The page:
From the Mad River to the Little Salmon River, or The Responsiblity of Raising a Child, 2004
100 x 20 x 40 in
Edition of 10
The original wood sculpture was carved in the Spring-Summer of 2004. The first bronze casting was completed in February 2005.
This sculpture is inspired by Rick’s mentoring work at an Oregon penitentiary, McLaren Youth Facility, and by the concerns of single parenthood. It began in a very dark place. Many of the incarcerated boys that he works with have girlfriends and babies out in the world thus creating a hard cycle of raising a child alone. Separation, guilt, and frequently, addiction add to the challenges that these boys face. Bartow reflects on lessons and hope for this difficult situation by balancing symbols of personal history and cycles of the natural world.
Centering this sculpture is coyote, a trickster, representing life out of balance. We can learn as much from what coyote does as what he does not do. On the back end of the coyote is the Grandmother mask crawling in the opposite direction. In many tribal communities matriarchs are the doctors who bring lives back to stability; they inform on right and wrong conduct. This Grandmother mask bears a chin tattoo of 111. As a young girl, Rick’s mother saw this on the oldest women at the Siletz reservation. It is a cryptic marking that neither Rick nor his Mother can explain. The Grandfather mask rests nearby on the coyote’s right hip.
Several birds are found on this sculpture, and they are covered with faces and eyes- reinforcing their spirit-like image. Right above the Grandmother is a coastal bird, the Killdeer. This protective mother distracts predators away from its nest by acting wounded and hobbling quickly away. Flying above the coyote is the eagle with an elder’s mask on its back. One wing points north: the place of the elders, clean air, and origin of the eagle. There is also a supplicant hand reaching upward. On the eagle’s tale is the moon (feminine); on the side of its upper wing is the sun (masculine). Ravens fly around the eagle, as they often do. They are not threatening to the eagles, just taunting - Rick calls them humblers.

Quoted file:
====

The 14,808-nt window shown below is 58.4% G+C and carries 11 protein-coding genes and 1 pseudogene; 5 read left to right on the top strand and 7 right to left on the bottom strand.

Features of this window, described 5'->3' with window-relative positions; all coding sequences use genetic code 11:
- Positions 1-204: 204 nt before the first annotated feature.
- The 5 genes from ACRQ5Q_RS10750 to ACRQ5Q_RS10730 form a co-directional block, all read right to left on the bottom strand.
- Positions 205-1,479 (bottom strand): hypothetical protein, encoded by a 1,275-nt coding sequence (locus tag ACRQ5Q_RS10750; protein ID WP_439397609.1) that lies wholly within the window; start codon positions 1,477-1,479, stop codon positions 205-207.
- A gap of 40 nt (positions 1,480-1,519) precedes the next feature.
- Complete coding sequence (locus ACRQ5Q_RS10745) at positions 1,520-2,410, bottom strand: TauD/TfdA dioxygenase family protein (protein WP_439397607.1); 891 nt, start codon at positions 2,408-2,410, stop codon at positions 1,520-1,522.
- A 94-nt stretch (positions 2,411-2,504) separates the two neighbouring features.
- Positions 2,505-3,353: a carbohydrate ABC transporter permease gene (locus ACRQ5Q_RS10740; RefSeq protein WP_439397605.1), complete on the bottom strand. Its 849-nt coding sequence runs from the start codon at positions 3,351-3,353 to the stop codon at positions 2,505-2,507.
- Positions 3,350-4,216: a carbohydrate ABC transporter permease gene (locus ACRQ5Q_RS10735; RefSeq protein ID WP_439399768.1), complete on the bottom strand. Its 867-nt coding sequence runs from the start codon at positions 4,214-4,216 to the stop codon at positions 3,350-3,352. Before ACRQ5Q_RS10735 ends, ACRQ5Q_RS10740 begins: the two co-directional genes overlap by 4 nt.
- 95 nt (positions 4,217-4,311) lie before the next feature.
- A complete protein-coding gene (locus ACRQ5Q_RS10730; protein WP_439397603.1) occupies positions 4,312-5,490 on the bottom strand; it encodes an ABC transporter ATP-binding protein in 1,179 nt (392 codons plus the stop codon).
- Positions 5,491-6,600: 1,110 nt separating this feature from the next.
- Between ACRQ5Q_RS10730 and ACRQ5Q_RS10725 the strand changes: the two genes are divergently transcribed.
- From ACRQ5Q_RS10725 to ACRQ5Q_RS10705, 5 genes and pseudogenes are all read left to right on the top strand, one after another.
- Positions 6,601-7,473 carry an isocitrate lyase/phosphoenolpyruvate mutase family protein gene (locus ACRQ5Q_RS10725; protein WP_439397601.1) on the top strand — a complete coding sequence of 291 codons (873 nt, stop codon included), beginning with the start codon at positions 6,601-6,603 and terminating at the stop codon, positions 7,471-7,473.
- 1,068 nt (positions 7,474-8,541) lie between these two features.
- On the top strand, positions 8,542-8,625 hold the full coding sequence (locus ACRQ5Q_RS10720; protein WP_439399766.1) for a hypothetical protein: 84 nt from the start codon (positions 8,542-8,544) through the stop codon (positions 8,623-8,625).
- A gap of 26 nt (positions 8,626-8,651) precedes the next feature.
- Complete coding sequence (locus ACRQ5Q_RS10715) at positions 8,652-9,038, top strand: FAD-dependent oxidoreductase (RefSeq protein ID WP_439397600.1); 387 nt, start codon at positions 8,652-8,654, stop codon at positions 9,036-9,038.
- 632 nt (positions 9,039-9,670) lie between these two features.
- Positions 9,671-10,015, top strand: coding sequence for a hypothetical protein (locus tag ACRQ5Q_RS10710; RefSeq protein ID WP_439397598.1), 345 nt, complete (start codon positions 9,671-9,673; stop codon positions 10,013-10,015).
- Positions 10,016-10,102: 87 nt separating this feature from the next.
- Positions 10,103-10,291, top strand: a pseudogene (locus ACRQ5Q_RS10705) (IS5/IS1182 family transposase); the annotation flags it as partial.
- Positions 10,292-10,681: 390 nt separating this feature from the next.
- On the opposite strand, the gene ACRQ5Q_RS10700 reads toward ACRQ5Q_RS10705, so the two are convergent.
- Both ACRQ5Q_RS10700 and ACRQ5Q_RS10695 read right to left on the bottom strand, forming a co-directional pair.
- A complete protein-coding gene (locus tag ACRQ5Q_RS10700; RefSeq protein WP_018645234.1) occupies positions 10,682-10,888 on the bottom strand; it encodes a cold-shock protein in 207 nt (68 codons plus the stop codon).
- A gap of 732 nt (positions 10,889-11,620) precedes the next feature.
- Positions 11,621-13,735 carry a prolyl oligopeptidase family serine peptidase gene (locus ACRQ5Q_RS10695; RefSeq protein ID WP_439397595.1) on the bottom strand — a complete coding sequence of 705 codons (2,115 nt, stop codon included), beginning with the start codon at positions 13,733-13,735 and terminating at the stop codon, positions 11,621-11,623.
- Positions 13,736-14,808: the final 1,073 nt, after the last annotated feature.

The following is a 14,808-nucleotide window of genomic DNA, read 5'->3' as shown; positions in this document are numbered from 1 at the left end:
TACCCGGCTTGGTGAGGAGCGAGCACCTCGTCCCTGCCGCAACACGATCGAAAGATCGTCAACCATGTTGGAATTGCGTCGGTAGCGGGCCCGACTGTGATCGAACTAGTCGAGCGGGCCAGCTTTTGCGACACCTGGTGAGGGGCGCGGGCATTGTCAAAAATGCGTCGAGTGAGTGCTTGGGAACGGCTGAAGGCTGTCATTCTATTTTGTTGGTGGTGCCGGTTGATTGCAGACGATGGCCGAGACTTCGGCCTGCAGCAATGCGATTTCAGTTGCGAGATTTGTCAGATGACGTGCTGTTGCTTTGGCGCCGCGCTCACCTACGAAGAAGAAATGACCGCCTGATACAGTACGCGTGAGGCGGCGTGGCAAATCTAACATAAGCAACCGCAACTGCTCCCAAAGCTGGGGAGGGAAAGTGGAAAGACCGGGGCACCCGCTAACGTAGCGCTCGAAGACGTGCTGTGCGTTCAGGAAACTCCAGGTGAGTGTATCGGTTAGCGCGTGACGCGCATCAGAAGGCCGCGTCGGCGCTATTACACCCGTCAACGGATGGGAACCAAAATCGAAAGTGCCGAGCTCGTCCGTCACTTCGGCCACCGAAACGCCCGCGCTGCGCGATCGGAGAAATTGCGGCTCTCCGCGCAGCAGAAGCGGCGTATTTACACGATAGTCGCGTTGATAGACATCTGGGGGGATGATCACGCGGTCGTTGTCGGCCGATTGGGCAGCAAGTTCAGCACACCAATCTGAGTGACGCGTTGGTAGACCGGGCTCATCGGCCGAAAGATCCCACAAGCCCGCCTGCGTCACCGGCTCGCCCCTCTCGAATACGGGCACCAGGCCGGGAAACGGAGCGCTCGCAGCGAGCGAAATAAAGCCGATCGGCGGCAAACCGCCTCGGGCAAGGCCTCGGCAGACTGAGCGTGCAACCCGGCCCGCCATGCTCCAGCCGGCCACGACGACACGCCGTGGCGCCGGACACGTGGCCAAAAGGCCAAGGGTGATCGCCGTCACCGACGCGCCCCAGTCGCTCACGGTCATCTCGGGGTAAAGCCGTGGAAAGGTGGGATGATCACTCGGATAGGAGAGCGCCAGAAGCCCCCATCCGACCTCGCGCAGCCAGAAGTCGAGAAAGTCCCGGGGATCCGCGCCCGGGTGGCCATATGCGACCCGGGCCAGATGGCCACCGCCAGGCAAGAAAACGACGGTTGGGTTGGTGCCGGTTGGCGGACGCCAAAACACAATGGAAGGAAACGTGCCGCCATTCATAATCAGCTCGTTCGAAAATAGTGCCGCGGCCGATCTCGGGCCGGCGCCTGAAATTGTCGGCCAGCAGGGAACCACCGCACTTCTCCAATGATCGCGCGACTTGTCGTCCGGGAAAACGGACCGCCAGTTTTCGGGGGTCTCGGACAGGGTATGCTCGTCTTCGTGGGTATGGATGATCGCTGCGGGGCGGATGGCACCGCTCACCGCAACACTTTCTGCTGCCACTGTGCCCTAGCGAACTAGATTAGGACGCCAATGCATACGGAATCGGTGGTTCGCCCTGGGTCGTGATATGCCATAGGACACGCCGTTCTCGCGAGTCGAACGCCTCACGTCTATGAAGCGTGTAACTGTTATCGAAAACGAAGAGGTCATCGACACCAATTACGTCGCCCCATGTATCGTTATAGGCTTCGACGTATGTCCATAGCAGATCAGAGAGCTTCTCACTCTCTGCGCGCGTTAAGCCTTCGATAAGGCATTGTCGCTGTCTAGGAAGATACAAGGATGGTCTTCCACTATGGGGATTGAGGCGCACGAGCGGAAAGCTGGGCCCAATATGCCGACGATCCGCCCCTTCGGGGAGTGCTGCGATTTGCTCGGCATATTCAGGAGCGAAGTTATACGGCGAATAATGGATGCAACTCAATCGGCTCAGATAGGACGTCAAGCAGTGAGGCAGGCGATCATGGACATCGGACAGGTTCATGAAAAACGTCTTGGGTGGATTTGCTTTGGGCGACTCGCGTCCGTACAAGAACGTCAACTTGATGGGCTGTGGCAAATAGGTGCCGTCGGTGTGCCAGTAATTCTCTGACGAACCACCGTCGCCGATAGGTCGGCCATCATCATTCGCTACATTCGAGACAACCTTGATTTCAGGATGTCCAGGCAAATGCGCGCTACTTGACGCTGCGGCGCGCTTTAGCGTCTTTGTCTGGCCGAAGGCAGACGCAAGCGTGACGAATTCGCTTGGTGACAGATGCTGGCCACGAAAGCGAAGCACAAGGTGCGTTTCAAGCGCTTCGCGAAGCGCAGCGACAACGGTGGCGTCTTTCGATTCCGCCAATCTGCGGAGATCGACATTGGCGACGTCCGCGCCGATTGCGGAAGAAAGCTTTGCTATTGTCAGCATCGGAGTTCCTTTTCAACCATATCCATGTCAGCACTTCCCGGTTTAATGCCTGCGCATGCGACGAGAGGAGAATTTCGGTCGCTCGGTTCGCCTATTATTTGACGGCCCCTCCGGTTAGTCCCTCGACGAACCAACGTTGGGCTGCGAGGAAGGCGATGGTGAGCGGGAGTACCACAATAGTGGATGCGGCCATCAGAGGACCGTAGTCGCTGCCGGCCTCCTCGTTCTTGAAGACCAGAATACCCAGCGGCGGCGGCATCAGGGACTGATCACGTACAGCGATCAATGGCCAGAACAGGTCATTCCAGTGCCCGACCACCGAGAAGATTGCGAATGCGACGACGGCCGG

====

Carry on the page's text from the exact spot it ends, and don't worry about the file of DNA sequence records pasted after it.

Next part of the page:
Representing the struggles of parenthood Rick placed a pair of salmon circling a burden basket. Salmon endure great hardship and eventually give up their lives to have children. A lamprey eel feeds on the male salmon showing us a naturally occurring interdependence of species; an integral life challenge. Observing how humans mess with nature a human hand emerges from one salmon’s tail. Nestled between the salmon is a carved human skull: a memento mori. Peering out of the burden basket is a smiling infant (Rick’s daughter, Lily). Once only woven by women, it is now common for men to weave baskets too. On the sculpture’s base is a cockle shell… Rick has found these in upland areas surrounded by coyote tracks, suggesting that even he feeds from the ocean.
This sculpture started out expressing the difficult circumstances and troubled lives of some young parents. It evolves through the reassuring child looking out of the basket and the watchful elders mending the family. When Rick placed Lily in the basket he felt that the sculpture turned the corner and became an encouraging, optimistic work.
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